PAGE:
Thursday, July 30, 2009

In Praise of Sholem Aleichem

“We have no desire to make extravagant claims: Yiddish literature can boast no Shakespeares, no Dantes, no Tolstois.” That's from the introduction to The Treasury of Yiddish Stories (1954), edited by Irving Howe and Eliezer Greenberg, p. 2.

Last year, Harold Bloom echoed this fifty year-old judgment: "There is no Proust or Kafka in this panoply; that is an impossible standard to apply." Actually, there is a Kafka, the same one who wrote about the bug and so on - the fact that he wrote in German, not Yiddish, is just a detail. But that's not my point.

These eminences are right. I know what they mean. Still, Yiddish literature does have Sholem Aleichem, who turns out to be a much bigger figure than I had guessed. His stories contain so much variety of character, so much Jewish life. They range across classes and occupation and education, and across Europe, from Kiev and Odessa to London and even New York City.

Sholem Aleichem's greatest achievement can be found in his monologues and his related first person narrations that imitate speech. In his more conventional novels and other stories, there is a distinct Sholem Aleichem voice, clever, jokey. In the monologues, though, there's a cacophony. Occasionally, when a story turned a new corner or I met a new character, I would compare Sholem Aleichem to Charles Dickens, and then draw back. No, no, Sholem Aleichem's world is not that big. Except in the monologues - there he's the equal of anyone.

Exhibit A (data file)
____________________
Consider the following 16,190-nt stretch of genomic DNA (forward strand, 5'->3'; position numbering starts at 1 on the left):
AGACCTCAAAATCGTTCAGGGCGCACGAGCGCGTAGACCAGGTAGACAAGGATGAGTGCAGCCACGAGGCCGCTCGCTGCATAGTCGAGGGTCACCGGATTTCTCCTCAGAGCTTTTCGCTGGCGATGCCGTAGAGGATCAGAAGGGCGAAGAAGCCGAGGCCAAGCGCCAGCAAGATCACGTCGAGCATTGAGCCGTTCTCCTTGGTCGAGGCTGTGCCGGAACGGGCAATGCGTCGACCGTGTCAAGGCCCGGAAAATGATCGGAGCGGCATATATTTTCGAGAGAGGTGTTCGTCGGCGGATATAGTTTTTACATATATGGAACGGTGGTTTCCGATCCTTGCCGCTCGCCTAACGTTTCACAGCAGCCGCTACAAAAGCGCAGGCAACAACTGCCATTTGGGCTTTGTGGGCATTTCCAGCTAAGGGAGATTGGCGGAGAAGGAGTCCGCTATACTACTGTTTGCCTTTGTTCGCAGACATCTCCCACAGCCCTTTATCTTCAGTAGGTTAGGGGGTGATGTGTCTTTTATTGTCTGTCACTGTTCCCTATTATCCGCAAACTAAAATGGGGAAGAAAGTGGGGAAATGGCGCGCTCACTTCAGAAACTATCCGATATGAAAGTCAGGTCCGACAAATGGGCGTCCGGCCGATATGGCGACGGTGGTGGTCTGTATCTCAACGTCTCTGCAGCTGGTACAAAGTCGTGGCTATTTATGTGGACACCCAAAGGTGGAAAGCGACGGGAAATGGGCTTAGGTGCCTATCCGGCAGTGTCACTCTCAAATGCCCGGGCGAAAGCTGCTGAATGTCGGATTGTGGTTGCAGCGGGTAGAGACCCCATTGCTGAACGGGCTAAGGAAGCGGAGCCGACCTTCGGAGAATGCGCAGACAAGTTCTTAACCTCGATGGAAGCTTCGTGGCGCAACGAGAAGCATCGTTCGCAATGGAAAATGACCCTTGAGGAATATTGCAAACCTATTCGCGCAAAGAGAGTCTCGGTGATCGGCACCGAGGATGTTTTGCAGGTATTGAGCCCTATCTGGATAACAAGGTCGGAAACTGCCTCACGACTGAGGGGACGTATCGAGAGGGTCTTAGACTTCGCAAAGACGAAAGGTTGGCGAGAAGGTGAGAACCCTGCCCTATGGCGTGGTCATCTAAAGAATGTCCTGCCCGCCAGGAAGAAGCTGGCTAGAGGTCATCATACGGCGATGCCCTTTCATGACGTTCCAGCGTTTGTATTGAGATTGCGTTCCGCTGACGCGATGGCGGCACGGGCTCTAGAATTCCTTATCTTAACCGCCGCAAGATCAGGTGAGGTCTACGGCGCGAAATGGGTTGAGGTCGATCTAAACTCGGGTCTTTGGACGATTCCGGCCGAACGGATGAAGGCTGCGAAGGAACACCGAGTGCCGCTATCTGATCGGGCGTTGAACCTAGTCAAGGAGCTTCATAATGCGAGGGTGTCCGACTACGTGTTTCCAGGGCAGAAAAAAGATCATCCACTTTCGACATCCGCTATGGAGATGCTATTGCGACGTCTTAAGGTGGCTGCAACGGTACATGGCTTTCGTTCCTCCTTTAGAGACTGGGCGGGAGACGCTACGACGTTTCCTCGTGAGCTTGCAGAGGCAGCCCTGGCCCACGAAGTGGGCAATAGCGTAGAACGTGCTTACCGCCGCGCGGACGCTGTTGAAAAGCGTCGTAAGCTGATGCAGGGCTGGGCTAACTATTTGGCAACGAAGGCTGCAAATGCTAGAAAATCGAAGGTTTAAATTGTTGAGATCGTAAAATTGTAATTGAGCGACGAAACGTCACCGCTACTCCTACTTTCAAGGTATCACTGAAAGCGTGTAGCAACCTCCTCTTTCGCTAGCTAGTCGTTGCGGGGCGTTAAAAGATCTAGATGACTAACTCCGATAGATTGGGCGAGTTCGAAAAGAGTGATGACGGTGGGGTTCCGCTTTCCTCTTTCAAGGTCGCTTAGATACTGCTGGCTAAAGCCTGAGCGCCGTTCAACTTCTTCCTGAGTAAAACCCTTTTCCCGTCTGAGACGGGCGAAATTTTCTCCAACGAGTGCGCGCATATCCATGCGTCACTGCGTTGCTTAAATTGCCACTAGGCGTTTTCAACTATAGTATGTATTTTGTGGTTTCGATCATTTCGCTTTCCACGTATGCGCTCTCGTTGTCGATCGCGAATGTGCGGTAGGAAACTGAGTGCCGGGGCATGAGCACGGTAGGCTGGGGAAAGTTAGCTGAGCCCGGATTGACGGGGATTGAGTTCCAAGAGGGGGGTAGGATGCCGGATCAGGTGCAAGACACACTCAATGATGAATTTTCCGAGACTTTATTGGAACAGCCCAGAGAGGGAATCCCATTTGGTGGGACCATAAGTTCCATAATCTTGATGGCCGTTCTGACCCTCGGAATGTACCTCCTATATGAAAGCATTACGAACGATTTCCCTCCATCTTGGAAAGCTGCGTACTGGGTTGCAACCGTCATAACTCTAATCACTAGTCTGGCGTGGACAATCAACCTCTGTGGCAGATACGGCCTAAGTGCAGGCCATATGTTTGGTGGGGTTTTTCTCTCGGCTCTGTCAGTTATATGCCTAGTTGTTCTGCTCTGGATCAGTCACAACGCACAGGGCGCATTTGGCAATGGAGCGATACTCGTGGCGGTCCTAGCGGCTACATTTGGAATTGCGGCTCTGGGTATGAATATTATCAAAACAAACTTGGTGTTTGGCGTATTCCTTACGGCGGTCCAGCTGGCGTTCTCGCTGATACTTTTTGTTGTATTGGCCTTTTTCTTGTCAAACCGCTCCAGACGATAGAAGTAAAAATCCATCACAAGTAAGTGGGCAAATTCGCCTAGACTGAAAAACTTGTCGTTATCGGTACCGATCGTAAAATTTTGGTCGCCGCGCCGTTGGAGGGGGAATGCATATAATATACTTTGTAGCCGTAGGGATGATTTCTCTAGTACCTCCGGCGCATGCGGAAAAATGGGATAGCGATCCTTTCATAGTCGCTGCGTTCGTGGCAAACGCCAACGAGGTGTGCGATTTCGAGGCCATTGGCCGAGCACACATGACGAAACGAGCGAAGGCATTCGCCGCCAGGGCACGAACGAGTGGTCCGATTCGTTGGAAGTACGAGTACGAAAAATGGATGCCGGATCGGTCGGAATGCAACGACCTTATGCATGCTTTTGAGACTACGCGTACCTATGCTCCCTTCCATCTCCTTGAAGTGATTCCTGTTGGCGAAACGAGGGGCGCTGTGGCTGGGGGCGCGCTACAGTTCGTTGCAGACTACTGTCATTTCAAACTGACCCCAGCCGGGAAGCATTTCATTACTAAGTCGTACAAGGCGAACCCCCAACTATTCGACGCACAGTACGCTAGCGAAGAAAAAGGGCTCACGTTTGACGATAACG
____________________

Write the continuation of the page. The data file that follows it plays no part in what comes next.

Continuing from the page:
I've read five Sholem Aleichem books that I can recommend very highly. The sad-sap schemer and his put-upon wife of The Letters of Menakhem-Mendl and Sheyne-Sheyndl; the cheerful nine year-old, Motl, the Cantor's Son; the commercial travelers, third class of The Railroad Stories; the little bit of everything in the collection of monologues Nineteen to the Dozen. That's four.

And then there's Tevye the Dairyman. I'm now convinced that this book, this character, really is a world-class creation. No, not King Lear or Don Quixote, fine, but something much more complex than The Fiddler on the Roof would suggest. I hate to throw around words like proto-existentialist, since I don't know what I'm talking about, but that's the idea. The stories are much more than funny tales of a traditional father's conflicts with his modern daughters (though his warmth and intelligence are certainly appealing). We only hear Tevye's voice, his jokes and endless quotations and family troubles, but somehow that's enough to depict his endless struggle to understand himself, his place in the world, and his ongoing argument with his God.

A day or two ago I called I. L. Peretz the foil of Sholem Aleichem. Peretz was small and deep, Sholem Aleichem big and shallow. More or less. Tevye's an exception.

These five short books fill maybe 900 pages, less. I've read a couple of Sholem Aleichem's novels as well. They have problems, structural mostly. It's not a good thing that The Nightingale (1889) doesn't really take off until the last quarter or so, in a long section about a young woman's wedding and its consequences, although that last part is pretty great. Wandering Stars (1909) is a sprawling, overstuffed mess, but the sprawl and stuffing are themselves quite enjoyable. I plan to read more of his novels, but I'm not expecting to find another Tevye.

Anyway, if I were to recommend a single Yiddish author, among the batch I have read, it would be Sholem Aleichem; Tevye the Dairyman would be the single book. Number two would be Peretz and The I. L. Peretz Reader. Number three - oh, there's too much.

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